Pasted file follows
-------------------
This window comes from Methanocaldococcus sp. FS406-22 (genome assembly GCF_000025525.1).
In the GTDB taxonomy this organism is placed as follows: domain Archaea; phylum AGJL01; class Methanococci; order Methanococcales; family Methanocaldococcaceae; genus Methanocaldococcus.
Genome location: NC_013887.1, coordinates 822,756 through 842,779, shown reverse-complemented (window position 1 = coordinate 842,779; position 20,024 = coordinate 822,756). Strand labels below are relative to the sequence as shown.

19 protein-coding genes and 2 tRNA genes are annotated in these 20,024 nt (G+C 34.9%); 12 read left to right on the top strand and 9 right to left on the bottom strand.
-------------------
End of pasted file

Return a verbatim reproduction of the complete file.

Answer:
This window comes from Methanocaldococcus sp. FS406-22 (genome assembly GCF_000025525.1).
In the GTDB taxonomy this organism is placed as follows: domain Archaea; phylum AGJL01; class Methanococci; order Methanococcales; family Methanocaldococcaceae; genus Methanocaldococcus.
Genome location: NC_013887.1, coordinates 822,756 through 842,779, shown reverse-complemented (window position 1 = coordinate 842,779; position 20,024 = coordinate 822,756). Strand labels below are relative to the sequence as shown.

19 protein-coding genes and 2 tRNA genes are annotated in these 20,024 nt (G+C 34.9%); 12 read left to right on the top strand and 9 right to left on the bottom strand.